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Code sample with XACT_ABORT_ON:

SET XACT_ABORT_ON;

BEGIN TRY
  BEGIN TRANSACTION
    //do multiple lines of sql here
  COMMIT TRANSACTION
END TRY

BEGIN CATCH
  IF (@@TRANCOUNT > 0) ROLLBACK;
  //may be print/log/throw error
END CATCH

Since XACT ABORT is ON, any error will automatically rollback the transaction. So what purpose does the TRY CATCH block serve?

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3 Answers 3

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You are right that it is not necessary to catch errors you are not intending on handling. SET XACT_ABORT ON; ensures a rollback in all circumstances (except for a couple of very weird edge cases of uncatchable errors, which Erland Sommarskog says are basically unfixed bugs). Syntax errors from dynamic SQL are also not caught and rolled back, however that is just one more good reason to use a good IDE, proper version control and avoid dynamic SQL.

In my opinion, it is only necessary to CATCH errors if you intend on dealing with them. Erland's articles are generally misunderstood, they are intended for handling errors, not just catching and re-throwing.
SET XACT_ABORT ON; is always necessary, in order to correctly roll back transactions.

And in triggers, you must never explicitly roll back. If you do, you will get a spurious error # 3609 The transaction ended in the trigger. The batch has been aborted. And XACT_ABORT is ON by default in triggers.


But there are sometimes circumstances when you do actually want to catch and handle errors within your SQL code. For this you must use BEGIN TRY BEGIN CATCH, and you also must use a conditional ROLLBACK as shown.

For example, you can see in this fiddle that a second insert outside of the transaction is still committed, even though XACT_ABORT was ON, because BEGIN CATCH was used.


TL;DR;
You only need to use BEGIN CATCH and conditional ROLLBACK; if handling the error.
SET XACT_ABORT must always be ON if you have an explicit transaction, irrespective of whether there is a CATCH, to ensure that rollback happens correctly.

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Brent Ozar just did a really great blog series on this. It would be impossible to summarize all of that here, so go check out that series, in order. At the end, he also makes a few references to Erland Sommarskog's articles. Make sure to read all of those as well.

  1. https://www.brentozar.com/archive/2022/01/error-handling-quiz-week-tryin-try-catch/
  2. https://www.brentozar.com/archive/2022/01/error-handling-quiz-week-will-a-transaction-help/
  3. https://www.brentozar.com/archive/2022/01/error-handling-quiz-week-combining-transactions-and-try-catch/
  4. https://www.brentozar.com/archive/2022/01/error-handling-quiz-week-making-a-turkey-sandwich-with-xact_abort/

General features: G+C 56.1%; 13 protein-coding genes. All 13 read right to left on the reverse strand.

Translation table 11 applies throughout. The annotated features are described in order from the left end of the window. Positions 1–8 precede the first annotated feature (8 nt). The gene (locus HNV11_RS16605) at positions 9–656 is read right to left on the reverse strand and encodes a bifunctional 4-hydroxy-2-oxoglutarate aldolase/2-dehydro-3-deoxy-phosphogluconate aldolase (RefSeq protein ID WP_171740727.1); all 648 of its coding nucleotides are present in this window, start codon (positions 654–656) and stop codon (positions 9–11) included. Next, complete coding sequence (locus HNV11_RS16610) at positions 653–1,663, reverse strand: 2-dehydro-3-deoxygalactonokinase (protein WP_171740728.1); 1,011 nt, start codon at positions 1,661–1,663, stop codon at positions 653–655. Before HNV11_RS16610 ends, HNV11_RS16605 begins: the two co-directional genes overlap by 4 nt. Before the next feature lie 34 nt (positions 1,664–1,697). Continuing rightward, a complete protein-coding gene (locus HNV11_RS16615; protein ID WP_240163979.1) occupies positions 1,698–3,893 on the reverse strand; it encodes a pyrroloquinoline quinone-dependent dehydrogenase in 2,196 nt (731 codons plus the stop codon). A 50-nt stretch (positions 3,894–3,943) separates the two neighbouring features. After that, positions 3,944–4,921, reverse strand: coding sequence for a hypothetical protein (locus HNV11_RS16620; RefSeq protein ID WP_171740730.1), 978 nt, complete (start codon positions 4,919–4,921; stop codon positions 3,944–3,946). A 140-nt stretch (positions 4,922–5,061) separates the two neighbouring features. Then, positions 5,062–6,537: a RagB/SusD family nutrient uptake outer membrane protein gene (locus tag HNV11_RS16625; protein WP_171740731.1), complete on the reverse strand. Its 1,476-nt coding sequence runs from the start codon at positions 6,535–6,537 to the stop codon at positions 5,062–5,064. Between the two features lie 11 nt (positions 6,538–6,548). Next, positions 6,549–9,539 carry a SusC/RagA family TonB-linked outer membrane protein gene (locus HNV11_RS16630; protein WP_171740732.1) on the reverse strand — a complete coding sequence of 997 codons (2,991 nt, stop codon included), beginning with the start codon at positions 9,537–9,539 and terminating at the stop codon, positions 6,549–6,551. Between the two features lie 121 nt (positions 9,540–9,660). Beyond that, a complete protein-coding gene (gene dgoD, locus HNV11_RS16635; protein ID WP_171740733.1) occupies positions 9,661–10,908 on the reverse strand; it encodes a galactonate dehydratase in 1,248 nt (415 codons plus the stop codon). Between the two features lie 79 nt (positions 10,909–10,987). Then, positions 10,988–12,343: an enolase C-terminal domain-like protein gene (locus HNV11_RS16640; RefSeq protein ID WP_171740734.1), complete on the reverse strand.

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  • I'm sorry but with all due respect to Brent (who has great articles), using SET XACT_ABORT ON guarantees abortion and rollback in the case of catastrophic errors. And adding CATCH (and even another belt-and-braces ROLLBACK on the outside) in that case is pointless as it is never run. There is pretty much no case where XACT_ABORT by itself does not roll back and CATCH will do so. The only time you need an explicit rollback is if you have a CATCH for error handling, then you must explicitly ROLLBACK. The only thing remaining is syntax errors, and those you can't CATCH either Mar 21 at 0:49
  • "[One] of the main points was that XACT_ABORT may not roll back ever possible error condition." Yes but that point was never proved by Brent, and Erland has none apart from syntax errors and a couple weird bugs, none of which CATCH will help. If you can prove me wrong, I will gladly delete all this and possibly my post also, I'm not afraid of admitting I got it wrong Mar 21 at 0:51
  • @Charlieface all good points. When I look at the options between two solutions, the one question I usually ask is, “if one of the two is wrong, which one brings less risk.” In this case, if Brent was wrong, what’s the harm of still having the last rollback, even if it’s never executed? Likewise, if he’s right, and it’s not there, what’s the risk? Be it small or large. BTW, not trying to discredit your answer, which did get my upvote. You clearly are very knowledgeable on this topic. Mar 21 at 10:58
  • While this link may answer the question, it is better to include the essential parts of the answer here and provide the link for reference. Link-only answers can become invalid if the linked page changes.
    – Hannah Vernon
    Mar 25 at 12:58
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Reading trough this great article by Erland Sommarskog it is my understanding, that the TRANSACTION opened by your piece of code is rolled back but none of the TRANSACTIONs that may be were opened by the //do multiple lines of sql here or even TRANSACTIONs that were opened by code that code called

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    That's provably not true, SET XACT_ABORT ON will everything back dbfiddle.uk/…. Nested transactions are a myth, SQL Server does not support them Feb 1 at 12:43
  • @Charlieface thanks for clearing that up. I am sure I can remember that now.
    – st100
    Feb 2 at 6:58

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